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Making ambient

My approach to creating ambient music involves the following resources:

  • Native Instruments’ Guitar Rig 5
  • preparing the guitar


Check out my post on prepared guitar for an explanation.


Prepared guitar


Guitar Rig 5 and prepared guitar describes my basic rig. I also use…

  • MAX to create either guitar effects, or separate instruments altogether
  • Audiomulch for creating separate instruments


…and two iPad apps:

  • Samplr
  • Curtis


Orchestral soundscapes

This provides me with tremendous resources for creating non-conventional guitar sounds. I combine these sounds with the Boss Loopstation to make soundscapes of orchestral complexity.

I set this up by placing one instrumental section on one of three phrases. “Phrases” are what the Loopstation calls the place where you can record and overdub sounds. You can see them on the lower right of the device.




I’m thinking conceptually here. I don’t use conventional orchestral instruments (although lately I’ve been thinking about it). I create 4 -6 unique sounds for each phrase using the above resources. Then I arrange and overdub them.

Each sound can be either a prepared guitar sound processed through Guitar Rig or MAX, or sounds created in Audiomulch, Samplr, or Curtis. Then I can fade sections in and out as desired while playing a live part against them.

There’s a lot of detail to talk about. In future posts I’ll describe the materials I’ve mentioned here in some detail.





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Fractured ambience

I’ve taken to calling my electronic work “fractured ambient.” I like the phrase, but right now that’s all it is. A phrase.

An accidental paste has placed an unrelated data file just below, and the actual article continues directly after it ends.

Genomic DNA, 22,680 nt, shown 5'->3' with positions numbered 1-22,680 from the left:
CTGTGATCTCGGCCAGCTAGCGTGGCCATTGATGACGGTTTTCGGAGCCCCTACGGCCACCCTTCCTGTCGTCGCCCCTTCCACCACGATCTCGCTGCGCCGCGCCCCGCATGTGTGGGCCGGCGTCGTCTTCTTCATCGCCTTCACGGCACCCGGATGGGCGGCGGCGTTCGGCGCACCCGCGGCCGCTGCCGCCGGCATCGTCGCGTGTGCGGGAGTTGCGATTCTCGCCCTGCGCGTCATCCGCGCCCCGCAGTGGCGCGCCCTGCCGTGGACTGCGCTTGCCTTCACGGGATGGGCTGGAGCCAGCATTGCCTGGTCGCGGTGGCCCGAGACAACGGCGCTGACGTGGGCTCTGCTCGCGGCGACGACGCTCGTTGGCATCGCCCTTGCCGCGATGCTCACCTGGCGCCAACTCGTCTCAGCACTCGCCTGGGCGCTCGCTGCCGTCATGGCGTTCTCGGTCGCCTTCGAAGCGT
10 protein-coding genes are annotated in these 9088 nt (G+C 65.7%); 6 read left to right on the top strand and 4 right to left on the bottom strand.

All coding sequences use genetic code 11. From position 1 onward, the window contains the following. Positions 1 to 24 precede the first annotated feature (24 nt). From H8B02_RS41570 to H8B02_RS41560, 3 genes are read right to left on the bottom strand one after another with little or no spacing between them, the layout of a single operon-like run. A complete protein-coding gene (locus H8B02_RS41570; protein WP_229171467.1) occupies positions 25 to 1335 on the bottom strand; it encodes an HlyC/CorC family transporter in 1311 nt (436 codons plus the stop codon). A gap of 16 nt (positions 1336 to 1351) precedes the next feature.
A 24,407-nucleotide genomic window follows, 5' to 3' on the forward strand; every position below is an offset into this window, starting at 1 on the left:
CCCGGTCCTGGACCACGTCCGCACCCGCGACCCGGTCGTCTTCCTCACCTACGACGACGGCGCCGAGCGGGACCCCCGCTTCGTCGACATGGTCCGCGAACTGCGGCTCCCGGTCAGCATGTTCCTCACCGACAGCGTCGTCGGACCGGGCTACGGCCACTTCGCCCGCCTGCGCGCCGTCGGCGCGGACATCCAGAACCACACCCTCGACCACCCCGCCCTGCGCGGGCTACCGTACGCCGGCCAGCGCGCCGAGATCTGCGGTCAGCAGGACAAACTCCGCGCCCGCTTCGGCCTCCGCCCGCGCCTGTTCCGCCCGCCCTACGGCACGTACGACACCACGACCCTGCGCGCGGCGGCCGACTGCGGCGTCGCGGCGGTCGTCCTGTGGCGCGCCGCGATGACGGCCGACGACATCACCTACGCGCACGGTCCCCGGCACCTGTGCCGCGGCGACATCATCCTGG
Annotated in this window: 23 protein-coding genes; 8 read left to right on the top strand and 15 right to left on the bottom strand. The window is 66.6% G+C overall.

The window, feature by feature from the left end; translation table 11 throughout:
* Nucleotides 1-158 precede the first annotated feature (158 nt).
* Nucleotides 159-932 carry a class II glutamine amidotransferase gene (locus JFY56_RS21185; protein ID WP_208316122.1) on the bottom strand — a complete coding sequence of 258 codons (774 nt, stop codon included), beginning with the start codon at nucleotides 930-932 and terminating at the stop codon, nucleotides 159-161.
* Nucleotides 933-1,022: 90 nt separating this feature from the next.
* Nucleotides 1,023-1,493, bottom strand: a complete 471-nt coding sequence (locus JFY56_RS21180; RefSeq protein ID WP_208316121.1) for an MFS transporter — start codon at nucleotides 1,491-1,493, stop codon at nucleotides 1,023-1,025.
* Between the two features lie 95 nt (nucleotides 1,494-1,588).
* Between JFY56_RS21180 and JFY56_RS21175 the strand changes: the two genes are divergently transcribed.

And I’m deciding whether or not it really works. Looking at history usually helps sort things out.


A (very small) bit of history, plus a definition

Erik Satie is often invoked as the originator of ambient music. Listen to Music D’ameublement, though, and you’ll wonder why. But then listen to the Gymnopedies and it’s pretty obvious. This is serious chill.

Brian Eno coined the term “ambient”. Eno’s concept of ambience is music that can be either actively listened to or used as background, depending on whether the listener chooses to pay attention or not. It’s been a highly influential if not entirely original idea, at best informing the resurgence of electronic ambient via the dance world, at worst being taken to its passive extreme by many creators of “relaxation” music.

If you want a straight up definition, here’s Wikipedia: “…a genre of music that puts an emphasis on tone and atmosphere over traditional musical structure or rhythm. Ambient music is said to evoke an “atmospheric”, “visual”[2] or “unobtrusive” quality.”


A nice description

Here’s how Joshua Rothman in his New Yorker article “The Discreet Charm of Ambient Music” describes the experience of listening to Eno’s “Lux.”

… you’re equally aware of the way that it frames the other sounds you’re hearing and making: the traffic in the street, your own breathing, the keys on the keyboard, the creaks in the floorboards, the rustle of your clothes when you move. You’re also more in touch with the small inflections in your own moods. Each key change, and each new instrument, with its new timbre, is an opportunity to measure the difference between the feeling of the music and your state of mind. “Lux” is fascinating as music. But it also makes the world more fascinating. It’s a catalyst for consciousness and self-awareness.


Fractured ambience

Fractured ambience subverts this to some extent by introducing noise, environmental sound, and spoken word. So is it still ambient in any conventional sense? Is it – as Wikipedia says – atmospheric, visual, unobtrusive?

It’s definitely atmospheric and visual. Unobtrusive? I’m not so sure.

More than a lot of ambient music, it pulls you towards it (resulting in a less meditative, take-it-or-leave-it type of experience). But it still immerses you in a sonic texture that, as Rothman says, makes you aware of the way that it frames the other sounds you’re hearing.